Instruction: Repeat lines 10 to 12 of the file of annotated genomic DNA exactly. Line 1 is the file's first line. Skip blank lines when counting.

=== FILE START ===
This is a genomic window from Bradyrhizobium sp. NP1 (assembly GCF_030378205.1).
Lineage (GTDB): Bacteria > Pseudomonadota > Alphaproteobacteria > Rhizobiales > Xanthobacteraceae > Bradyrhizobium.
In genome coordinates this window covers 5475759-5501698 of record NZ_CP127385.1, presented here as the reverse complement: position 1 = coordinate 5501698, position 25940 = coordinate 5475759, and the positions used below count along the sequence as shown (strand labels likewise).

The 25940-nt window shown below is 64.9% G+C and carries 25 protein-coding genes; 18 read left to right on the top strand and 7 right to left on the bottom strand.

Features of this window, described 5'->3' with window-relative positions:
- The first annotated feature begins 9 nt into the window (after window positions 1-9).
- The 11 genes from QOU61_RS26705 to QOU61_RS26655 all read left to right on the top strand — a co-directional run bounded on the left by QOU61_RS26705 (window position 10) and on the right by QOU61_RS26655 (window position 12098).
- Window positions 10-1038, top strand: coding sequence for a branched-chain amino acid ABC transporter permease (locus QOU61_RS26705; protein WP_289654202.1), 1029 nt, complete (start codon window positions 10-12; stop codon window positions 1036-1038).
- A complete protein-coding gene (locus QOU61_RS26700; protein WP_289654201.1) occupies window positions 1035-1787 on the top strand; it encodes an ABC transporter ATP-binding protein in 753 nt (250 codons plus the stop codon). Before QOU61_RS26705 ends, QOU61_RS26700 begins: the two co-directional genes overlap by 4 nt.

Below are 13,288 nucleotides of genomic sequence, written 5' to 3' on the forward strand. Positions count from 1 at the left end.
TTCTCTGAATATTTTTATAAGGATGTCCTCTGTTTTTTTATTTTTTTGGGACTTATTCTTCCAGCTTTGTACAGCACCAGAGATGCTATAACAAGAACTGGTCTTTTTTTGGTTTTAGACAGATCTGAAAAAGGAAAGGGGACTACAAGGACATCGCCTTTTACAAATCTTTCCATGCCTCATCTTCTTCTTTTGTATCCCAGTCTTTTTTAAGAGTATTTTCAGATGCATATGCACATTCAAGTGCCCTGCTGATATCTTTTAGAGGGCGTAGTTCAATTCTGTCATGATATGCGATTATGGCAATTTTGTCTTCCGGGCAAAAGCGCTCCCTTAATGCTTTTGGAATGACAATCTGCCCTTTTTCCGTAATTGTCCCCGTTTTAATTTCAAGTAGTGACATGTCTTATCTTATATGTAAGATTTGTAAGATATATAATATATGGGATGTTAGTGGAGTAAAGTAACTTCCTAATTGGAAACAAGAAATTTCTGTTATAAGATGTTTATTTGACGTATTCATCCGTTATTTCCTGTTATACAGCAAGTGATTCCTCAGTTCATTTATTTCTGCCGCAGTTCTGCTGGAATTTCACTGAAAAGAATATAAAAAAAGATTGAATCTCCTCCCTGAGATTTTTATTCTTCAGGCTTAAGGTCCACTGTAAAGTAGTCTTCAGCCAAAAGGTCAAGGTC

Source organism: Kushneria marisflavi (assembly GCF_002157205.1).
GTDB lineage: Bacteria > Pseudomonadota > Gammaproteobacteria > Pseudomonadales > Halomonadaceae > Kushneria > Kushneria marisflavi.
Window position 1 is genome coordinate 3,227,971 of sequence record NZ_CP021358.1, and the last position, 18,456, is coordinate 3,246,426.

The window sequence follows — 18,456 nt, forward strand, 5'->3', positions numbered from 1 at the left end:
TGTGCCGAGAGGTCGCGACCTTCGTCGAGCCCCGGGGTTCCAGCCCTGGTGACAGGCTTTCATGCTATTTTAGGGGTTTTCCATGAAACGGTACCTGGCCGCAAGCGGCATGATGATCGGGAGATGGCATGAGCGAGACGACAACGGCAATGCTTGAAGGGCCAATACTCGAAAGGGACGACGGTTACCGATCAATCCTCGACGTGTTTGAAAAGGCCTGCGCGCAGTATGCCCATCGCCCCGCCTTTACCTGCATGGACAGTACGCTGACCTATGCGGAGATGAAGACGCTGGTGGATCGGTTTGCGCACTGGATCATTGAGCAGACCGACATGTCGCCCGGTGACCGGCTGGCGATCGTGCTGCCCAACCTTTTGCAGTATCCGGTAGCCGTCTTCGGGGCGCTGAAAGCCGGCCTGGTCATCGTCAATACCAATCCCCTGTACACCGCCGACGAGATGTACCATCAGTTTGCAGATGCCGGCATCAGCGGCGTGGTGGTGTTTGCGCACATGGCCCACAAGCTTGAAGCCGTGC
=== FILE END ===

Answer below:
Below are 13,288 nucleotides of genomic sequence, written 5' to 3' on the forward strand. Positions count from 1 at the left end.
TTCTCTGAATATTTTTATAAGGATGTCCTCTGTTTTTTTATTTTTTTGGGACTTATTCTTCCAGCTTTGTACAGCACCAGAGATGCTATAACAAGAACTGGTCTTTTTTTGGTTTTAGACAGATCTGAAAAAGGAAAGGGGACTACAAGGACATCGCCTTTTACAAATCTTTCCATGCCTCATCTTCTTCTTTTGTATCCCAGTCTTTTTTAAGAGTATTTTCAGATGCATATGCACATTCAAGTGCCCTGCTGATATCTTTTAGAGGGCGTAGTTCAATTCTGTCATGATATGCGATTATGGCAATTTTGTCTTCCGGGCAAAAGCGCTCCCTTAATGCTTTTGGAATGACAATCTGCCCTTTTTCCGTAATTGTCCCCGTTTTAATTTCAAGTAGTGACATGTCTTATCTTATATGTAAGATTTGTAAGATATATAATATATGGGATGTTAGTGGAGTAAAGTAACTTCCTAATTGGAAACAAGAAATTTCTGTTATAAGATGTTTATTTGACGTATTCATCCGTTATTTCCTGTTATACAGCAAGTGATTCCTCAGTTCATTTATTTCTGCCGCAGTTCTGCTGGAATTTCACTGAAAAGAATATAAAAAAAGATTGAATCTCCTCCCTGAGATTTTTATTCTTCAGGCTTAAGGTCCACTGTAAAGTAGTCTTCAGCCAAAAGGTCAAGGTC

Source organism: Kushneria marisflavi (assembly GCF_002157205.1).